Customers approach Ray’s Lunch Wagon in Woodbine, NJ (Photo By Bruce Knoll Jr.)
There are dozens of “lunch wagons” across the Southern New Jersey area, but not many can claim they have daily customers who come from over 50 miles away to grab a breakfast sandwich or signature buffalo chicken cheesesteak.
Ray’s Lunch Wagon, situated on a small property at the intersection of Woodbine-Ocean View Road and County Route 610 in Cape May County is a popular stop by many area food eaters, both near and far, for the wagon’s wide variety of foods offered at a considerable price and built-to-order. Now operating in its fifth year, Ray’s Lunch sells thousands of sandwiches each year, and has daily customers from over 100 miles away.
Obviously with daily customers from such a considerable distance, the lunch wagon is catered towards a particular area of customers – truck drivers.
“I was a truck driver for 15 years, so I know how difficult it is to find a quick eat at an affordable price,” said the wagon’s owner, Ray Bierbrunner. “I’d always had an interest in cooking, and five years ago I decided I was tired of being on the road and I was going to give cooking a shot. I’ve been selling the best food in South Jersey ever since.”
When he first came off the road, Bierburnner saw a need for food for the area’s many trash-truck drivers and county workers who worked or travelled to and from the county’s landfill on Route 610 in Woodbine each day. So, after getting the okay from landfill officials, Bierbrunner was able to set up a lunch wagon just within the landfill’s entrance. The success came almost immediately.
“The first work was a bit slow; people didn’t really know what to expect,” he said. “But after I got over the initial opening, and the guys began stopping as they went by to grab a sandwich or cold soda, it began to pick up. And the great thing about being at the county’s landfill was that trash workers from all over the county came to drop off trash, and if they liked the place, they told their friends – it really helped spread Ray’s Lunch all over the county.
Before long, people all over the county, and even those outside, were stopping in to get the food offered – from morning breakfast sandwiches, to cheeseburgers, hot dogs, sausage-pepper-and onion sandwiches- but right from the start, Bierburnner said, his buffalo chicken cheesesteak was something special.
“I had been offering chicken cheesesteak, and one day one of my customers asked if I had any hot sauce to put on it. I threw some Tabasco sauce on it, and the rest is history, as they say,” he said. People began asking for it, so much that I began to sell out of my chicken steaks each day. It got added to the menu, and it’s still one of the top sellers.”
When asked what makes the sandwich so special, Bierbrunner stated that he believes the quality of his chicken steaks, the mixture of sauce he uses, and the bleu cheese dressing that tops the sandwich makes it a winning combination.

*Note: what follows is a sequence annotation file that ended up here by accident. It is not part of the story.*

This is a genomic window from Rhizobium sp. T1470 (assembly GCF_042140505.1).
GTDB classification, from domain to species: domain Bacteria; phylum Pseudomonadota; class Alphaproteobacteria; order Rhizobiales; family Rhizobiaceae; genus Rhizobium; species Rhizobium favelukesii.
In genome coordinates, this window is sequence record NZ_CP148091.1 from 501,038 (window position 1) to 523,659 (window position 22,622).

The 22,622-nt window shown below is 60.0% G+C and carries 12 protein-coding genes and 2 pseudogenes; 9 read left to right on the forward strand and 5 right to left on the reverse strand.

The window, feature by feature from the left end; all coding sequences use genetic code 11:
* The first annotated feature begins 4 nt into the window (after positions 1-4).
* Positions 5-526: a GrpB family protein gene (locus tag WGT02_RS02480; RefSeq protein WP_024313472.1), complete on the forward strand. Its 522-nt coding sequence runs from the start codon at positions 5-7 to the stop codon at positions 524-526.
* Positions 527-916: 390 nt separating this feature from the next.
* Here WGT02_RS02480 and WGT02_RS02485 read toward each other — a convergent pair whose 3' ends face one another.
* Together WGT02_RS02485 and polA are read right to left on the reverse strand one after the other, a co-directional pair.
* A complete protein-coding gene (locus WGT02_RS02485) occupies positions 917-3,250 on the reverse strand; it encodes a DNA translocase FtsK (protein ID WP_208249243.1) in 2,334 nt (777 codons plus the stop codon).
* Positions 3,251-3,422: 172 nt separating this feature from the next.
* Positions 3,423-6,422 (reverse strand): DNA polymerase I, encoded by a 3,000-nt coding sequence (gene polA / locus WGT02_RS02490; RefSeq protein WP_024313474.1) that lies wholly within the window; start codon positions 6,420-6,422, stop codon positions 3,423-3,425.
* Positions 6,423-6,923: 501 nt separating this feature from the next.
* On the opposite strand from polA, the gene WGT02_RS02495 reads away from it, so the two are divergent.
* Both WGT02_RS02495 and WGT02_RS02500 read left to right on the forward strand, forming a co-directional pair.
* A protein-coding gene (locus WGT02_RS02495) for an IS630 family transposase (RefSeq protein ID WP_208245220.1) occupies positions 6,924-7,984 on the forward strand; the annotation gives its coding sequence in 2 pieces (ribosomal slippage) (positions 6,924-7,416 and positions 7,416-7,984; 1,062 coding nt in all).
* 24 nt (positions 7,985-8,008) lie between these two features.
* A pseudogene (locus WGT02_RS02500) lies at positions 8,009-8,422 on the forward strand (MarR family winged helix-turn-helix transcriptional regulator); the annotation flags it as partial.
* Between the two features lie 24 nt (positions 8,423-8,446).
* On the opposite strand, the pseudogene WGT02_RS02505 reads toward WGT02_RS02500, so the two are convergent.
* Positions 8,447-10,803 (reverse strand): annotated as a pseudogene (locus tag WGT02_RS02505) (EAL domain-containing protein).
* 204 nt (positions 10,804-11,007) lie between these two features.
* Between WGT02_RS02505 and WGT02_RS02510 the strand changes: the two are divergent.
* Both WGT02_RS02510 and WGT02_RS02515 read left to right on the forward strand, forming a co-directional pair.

Ray Bierbrunner prepares a sandwich for a customer at his lunch wagon located near the intersection of Route 550 & Route 610 in Woodbine, NJ(Photo by Bruce Knoll Jr.).
The lunch wagon became so popular, and so many customers who weren’t in the trash industry were stopping for a bite to eat, that a substantial number of cars were entering the dump each day specifically for Ray’s Lunch, and it was beginning to cause a hazard.
The director of the landfill asked Ray to relocate to another spot to avoid any safety issues elevated traffic may cause in the landfill, so Ray Lunch relocated to a small piece of property at the intersection just a quarter mile away from the landfill where a former book factory still stands.
Bierbrunner said the move was a blessing in disguise. “I wasn’t sure how my business would be affected by the move, but it turns out many of the trash drivers have to pass this intersection anyway,” he said. There was much more parking available, an electric input, and a prime position for the back-up of summertime traffic. It opened the door to a whole new range of customers that didn’t shy into the landfill for food.”
Now it his 4th year at the current location, Ray’s Lunch has a handful of dedicated everyday customers – and many aren’t ones who live just around the corner.
“Ray’s Lunch is a a tri-state lunch wagon must-eat,” said truck driver Dale Olsen, a Camden, Delaware native who does two 225-mile round trips each day from Delaware to the South Jersey area to transport sand and gravel products from one of Cape May County’s three mineral mining companies. “Since I begin running my double-round trip at four in the morning, it puts me to Ray’s at about 6:30. I can grab a coffee and a sandwich for the road as I head back to Delaware, and then by the time I make it back for my second trip, its 12:30 or 1 o’clock and I grab a sandwich. No place better in those 112 miles.”
Bierbrunner says he occasionally missing being on the road after hearing some stories from various truck drivers, but he wouldn’t trade his current job for anything. “My transition to full-time lunch wagon operator was defiantly the best choice I’ve ever made in my life, or at least the best after going the church,” he said. “I can come home at the end of the day and say I truly love what I’m doing at work each day, and that’s something not a lot of people can do.”
** Ray’s Lunch Wagon was just one of the many great places mentioned on Buffalo Bliss. For a complete listing of all the locations covered, see the map below.**